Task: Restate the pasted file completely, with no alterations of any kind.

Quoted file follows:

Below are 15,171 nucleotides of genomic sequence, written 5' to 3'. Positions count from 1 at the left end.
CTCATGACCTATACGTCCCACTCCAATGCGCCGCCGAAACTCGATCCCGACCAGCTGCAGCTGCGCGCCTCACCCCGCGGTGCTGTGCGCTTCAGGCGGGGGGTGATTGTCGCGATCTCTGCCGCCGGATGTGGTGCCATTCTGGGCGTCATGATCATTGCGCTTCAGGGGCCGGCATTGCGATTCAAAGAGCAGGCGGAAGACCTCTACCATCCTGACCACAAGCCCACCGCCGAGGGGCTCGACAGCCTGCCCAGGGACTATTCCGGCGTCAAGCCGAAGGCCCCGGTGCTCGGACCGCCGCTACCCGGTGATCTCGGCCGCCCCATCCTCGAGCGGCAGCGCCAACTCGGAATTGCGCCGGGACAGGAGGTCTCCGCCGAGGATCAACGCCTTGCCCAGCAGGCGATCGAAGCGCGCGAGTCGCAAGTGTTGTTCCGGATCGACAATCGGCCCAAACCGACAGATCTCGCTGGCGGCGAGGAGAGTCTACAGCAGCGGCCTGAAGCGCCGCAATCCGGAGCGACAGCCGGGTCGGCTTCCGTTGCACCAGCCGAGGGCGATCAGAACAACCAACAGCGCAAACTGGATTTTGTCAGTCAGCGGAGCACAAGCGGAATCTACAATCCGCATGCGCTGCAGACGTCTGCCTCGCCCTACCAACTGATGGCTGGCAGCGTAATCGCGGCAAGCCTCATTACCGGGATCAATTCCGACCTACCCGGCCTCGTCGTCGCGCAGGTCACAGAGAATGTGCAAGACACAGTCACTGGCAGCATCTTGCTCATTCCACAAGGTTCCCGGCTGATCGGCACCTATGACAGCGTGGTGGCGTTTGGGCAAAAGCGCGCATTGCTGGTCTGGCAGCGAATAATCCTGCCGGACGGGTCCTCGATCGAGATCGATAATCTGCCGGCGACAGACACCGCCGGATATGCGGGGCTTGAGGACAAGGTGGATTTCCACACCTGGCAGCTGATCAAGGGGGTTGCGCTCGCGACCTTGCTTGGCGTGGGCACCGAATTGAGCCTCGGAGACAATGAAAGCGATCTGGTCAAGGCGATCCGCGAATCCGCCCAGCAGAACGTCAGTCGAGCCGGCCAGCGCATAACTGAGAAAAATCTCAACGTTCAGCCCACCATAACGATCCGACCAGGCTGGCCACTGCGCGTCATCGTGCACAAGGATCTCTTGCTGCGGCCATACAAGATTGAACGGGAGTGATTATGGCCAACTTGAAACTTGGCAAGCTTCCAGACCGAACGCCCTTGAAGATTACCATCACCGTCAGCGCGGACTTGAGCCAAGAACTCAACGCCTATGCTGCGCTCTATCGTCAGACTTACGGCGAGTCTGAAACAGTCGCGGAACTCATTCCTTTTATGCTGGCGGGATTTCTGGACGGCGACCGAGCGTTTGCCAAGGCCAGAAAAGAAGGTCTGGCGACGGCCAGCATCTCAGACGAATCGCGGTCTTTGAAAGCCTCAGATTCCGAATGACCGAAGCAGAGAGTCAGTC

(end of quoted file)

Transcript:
Below are 15,171 nucleotides of genomic sequence, written 5' to 3'. Positions count from 1 at the left end.
CTCATGACCTATACGTCCCACTCCAATGCGCCGCCGAAACTCGATCCCGACCAGCTGCAGCTGCGCGCCTCACCCCGCGGTGCTGTGCGCTTCAGGCGGGGGGTGATTGTCGCGATCTCTGCCGCCGGATGTGGTGCCATTCTGGGCGTCATGATCATTGCGCTTCAGGGGCCGGCATTGCGATTCAAAGAGCAGGCGGAAGACCTCTACCATCCTGACCACAAGCCCACCGCCGAGGGGCTCGACAGCCTGCCCAGGGACTATTCCGGCGTCAAGCCGAAGGCCCCGGTGCTCGGACCGCCGCTACCCGGTGATCTCGGCCGCCCCATCCTCGAGCGGCAGCGCCAACTCGGAATTGCGCCGGGACAGGAGGTCTCCGCCGAGGATCAACGCCTTGCCCAGCAGGCGATCGAAGCGCGCGAGTCGCAAGTGTTGTTCCGGATCGACAATCGGCCCAAACCGACAGATCTCGCTGGCGGCGAGGAGAGTCTACAGCAGCGGCCTGAAGCGCCGCAATCCGGAGCGACAGCCGGGTCGGCTTCCGTTGCACCAGCCGAGGGCGATCAGAACAACCAACAGCGCAAACTGGATTTTGTCAGTCAGCGGAGCACAAGCGGAATCTACAATCCGCATGCGCTGCAGACGTCTGCCTCGCCCTACCAACTGATGGCTGGCAGCGTAATCGCGGCAAGCCTCATTACCGGGATCAATTCCGACCTACCCGGCCTCGTCGTCGCGCAGGTCACAGAGAATGTGCAAGACACAGTCACTGGCAGCATCTTGCTCATTCCACAAGGTTCCCGGCTGATCGGCACCTATGACAGCGTGGTGGCGTTTGGGCAAAAGCGCGCATTGCTGGTCTGGCAGCGAATAATCCTGCCGGACGGGTCCTCGATCGAGATCGATAATCTGCCGGCGACAGACACCGCCGGATATGCGGGGCTTGAGGACAAGGTGGATTTCCACACCTGGCAGCTGATCAAGGGGGTTGCGCTCGCGACCTTGCTTGGCGTGGGCACCGAATTGAGCCTCGGAGACAATGAAAGCGATCTGGTCAAGGCGATCCGCGAATCCGCCCAGCAGAACGTCAGTCGAGCCGGCCAGCGCATAACTGAGAAAAATCTCAACGTTCAGCCCACCATAACGATCCGACCAGGCTGGCCACTGCGCGTCATCGTGCACAAGGATCTCTTGCTGCGGCCATACAAGATTGAACGGGAGTGATTATGGCCAACTTGAAACTTGGCAAGCTTCCAGACCGAACGCCCTTGAAGATTACCATCACCGTCAGCGCGGACTTGAGCCAAGAACTCAACGCCTATGCTGCGCTCTATCGTCAGACTTACGGCGAGTCTGAAACAGTCGCGGAACTCATTCCTTTTATGCTGGCGGGATTTCTGGACGGCGACCGAGCGTTTGCCAAGGCCAGAAAAGAAGGTCTGGCGACGGCCAGCATCTCAGACGAATCGCGGTCTTTGAAAGCCTCAGATTCCGAATGACCGAAGCAGAGAGTCAGTC